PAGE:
It’s been a strange summer here in Syracuse, NY; the beginning of the season was characterized by sub-optimal temperatures punctuated with frequent rainstorms. It’s only recently, a few weeks into July, that the weather has finally made the turn and the mercury is holding steady at a more comfortable level. As we were brainstorming themes for this wonderful release of 1Password 6.8 for both Mac and iOS my good friend Megs said, “Picnics!” and I knew instantly she’d nailed it.

So my friends, get your picnic blanket ready, because we have prepared a basket full of delicious new treats just for you in 1Password 6.8. We hope you’re having a delightful, secure, and scrumptious summer!

TL;DR (Internet speak for ‘Too Long; Didn’t Read’)

• One-time passwords now copy themselves to the clipboard automatically whenever you fill an item that has a one-time password.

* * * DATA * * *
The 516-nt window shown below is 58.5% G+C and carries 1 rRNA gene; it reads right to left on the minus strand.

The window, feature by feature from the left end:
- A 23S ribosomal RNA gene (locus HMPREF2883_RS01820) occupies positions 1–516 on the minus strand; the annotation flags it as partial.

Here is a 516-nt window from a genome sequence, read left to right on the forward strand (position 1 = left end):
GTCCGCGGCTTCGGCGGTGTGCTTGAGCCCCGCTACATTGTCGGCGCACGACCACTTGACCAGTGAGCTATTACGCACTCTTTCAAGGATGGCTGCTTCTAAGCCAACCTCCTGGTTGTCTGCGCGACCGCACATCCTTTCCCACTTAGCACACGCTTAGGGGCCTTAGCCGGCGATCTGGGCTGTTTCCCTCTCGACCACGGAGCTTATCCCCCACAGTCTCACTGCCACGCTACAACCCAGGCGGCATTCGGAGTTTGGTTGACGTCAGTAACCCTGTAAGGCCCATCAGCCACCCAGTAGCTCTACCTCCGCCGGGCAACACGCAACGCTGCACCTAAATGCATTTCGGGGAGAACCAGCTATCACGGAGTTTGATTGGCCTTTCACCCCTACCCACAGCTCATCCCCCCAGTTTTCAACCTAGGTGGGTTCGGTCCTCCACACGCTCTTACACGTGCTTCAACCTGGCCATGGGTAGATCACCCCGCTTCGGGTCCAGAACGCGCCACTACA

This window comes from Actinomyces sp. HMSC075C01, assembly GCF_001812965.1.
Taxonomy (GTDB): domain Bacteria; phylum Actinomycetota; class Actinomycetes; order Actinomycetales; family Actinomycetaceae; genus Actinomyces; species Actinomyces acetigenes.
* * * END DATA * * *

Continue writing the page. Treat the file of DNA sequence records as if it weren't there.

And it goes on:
• The ability to create vaults has arrived for 1Password.com accounts!
• Item creation and modification dates now appear in the item details on iOS.
• Korean has made a triumphant return!

HOW ABOUT SOME EXTRA SPRINKLES FOR THAT ICE CREAM CONE?


We can’t think of anything better to beat the heat than a nice cold ice-cream in the sunshine … with extra sprinkles, of course. We’d like to think of your one-time passwords as the sprinkles that complete your Login items. Now 1Password automatically copies those one-time passwords when you fill an item with the 1Password Extension, saving you a step and a giving you more time to enjoy that ice cream. Yummy!